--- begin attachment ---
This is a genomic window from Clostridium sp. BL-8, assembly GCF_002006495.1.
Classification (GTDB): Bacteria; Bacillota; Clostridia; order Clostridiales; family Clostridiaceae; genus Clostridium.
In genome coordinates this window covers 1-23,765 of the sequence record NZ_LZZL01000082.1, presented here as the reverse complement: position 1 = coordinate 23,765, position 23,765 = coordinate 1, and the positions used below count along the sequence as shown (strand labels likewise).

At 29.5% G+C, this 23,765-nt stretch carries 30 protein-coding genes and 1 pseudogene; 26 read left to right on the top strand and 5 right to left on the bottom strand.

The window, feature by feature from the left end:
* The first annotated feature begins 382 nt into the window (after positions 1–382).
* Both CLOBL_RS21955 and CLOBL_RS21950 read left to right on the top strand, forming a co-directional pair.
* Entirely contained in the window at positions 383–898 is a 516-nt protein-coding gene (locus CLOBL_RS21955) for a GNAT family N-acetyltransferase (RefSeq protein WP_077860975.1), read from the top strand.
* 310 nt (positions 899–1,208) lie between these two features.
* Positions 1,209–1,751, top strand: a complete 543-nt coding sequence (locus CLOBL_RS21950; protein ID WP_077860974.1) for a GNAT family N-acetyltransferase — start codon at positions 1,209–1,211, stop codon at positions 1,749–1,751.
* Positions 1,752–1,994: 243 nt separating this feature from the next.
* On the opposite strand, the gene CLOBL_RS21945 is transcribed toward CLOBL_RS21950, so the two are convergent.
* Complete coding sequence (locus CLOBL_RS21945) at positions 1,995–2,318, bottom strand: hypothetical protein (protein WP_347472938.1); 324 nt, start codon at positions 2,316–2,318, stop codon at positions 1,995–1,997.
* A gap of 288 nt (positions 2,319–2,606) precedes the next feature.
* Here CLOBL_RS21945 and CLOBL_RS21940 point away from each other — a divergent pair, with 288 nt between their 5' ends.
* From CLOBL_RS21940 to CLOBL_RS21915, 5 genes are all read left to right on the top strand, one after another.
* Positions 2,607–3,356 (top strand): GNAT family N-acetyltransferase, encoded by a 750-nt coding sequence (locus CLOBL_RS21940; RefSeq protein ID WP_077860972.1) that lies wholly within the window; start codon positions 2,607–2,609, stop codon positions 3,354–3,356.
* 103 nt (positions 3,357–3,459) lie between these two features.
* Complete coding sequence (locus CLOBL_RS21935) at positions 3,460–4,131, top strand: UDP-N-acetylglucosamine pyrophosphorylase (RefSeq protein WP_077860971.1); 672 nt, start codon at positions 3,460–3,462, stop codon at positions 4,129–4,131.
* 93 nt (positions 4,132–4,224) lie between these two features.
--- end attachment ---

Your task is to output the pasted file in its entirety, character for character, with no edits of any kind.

This is a genomic window from Clostridium sp. BL-8, assembly GCF_002006495.1.
Classification (GTDB): Bacteria; Bacillota; Clostridia; order Clostridiales; family Clostridiaceae; genus Clostridium.
In genome coordinates this window covers 1-23,765 of the sequence record NZ_LZZL01000082.1, presented here as the reverse complement: position 1 = coordinate 23,765, position 23,765 = coordinate 1, and the positions used below count along the sequence as shown (strand labels likewise).

At 29.5% G+C, this 23,765-nt stretch carries 30 protein-coding genes and 1 pseudogene; 26 read left to right on the top strand and 5 right to left on the bottom strand.

The window, feature by feature from the left end:
* The first annotated feature begins 382 nt into the window (after positions 1–382).
* Both CLOBL_RS21955 and CLOBL_RS21950 read left to right on the top strand, forming a co-directional pair.
* Entirely contained in the window at positions 383–898 is a 516-nt protein-coding gene (locus CLOBL_RS21955) for a GNAT family N-acetyltransferase (RefSeq protein WP_077860975.1), read from the top strand.
* 310 nt (positions 899–1,208) lie between these two features.
* Positions 1,209–1,751, top strand: a complete 543-nt coding sequence (locus CLOBL_RS21950; protein ID WP_077860974.1) for a GNAT family N-acetyltransferase — start codon at positions 1,209–1,211, stop codon at positions 1,749–1,751.
* Positions 1,752–1,994: 243 nt separating this feature from the next.
* On the opposite strand, the gene CLOBL_RS21945 is transcribed toward CLOBL_RS21950, so the two are convergent.
* Complete coding sequence (locus CLOBL_RS21945) at positions 1,995–2,318, bottom strand: hypothetical protein (protein WP_347472938.1); 324 nt, start codon at positions 2,316–2,318, stop codon at positions 1,995–1,997.
* A gap of 288 nt (positions 2,319–2,606) precedes the next feature.
* Here CLOBL_RS21945 and CLOBL_RS21940 point away from each other — a divergent pair, with 288 nt between their 5' ends.
* From CLOBL_RS21940 to CLOBL_RS21915, 5 genes are all read left to right on the top strand, one after another.
* Positions 2,607–3,356 (top strand): GNAT family N-acetyltransferase, encoded by a 750-nt coding sequence (locus CLOBL_RS21940; RefSeq protein ID WP_077860972.1) that lies wholly within the window; start codon positions 2,607–2,609, stop codon positions 3,354–3,356.
* 103 nt (positions 3,357–3,459) lie between these two features.
* Complete coding sequence (locus CLOBL_RS21935) at positions 3,460–4,131, top strand: UDP-N-acetylglucosamine pyrophosphorylase (RefSeq protein WP_077860971.1); 672 nt, start codon at positions 3,460–3,462, stop codon at positions 4,129–4,131.
* 93 nt (positions 4,132–4,224) lie between these two features.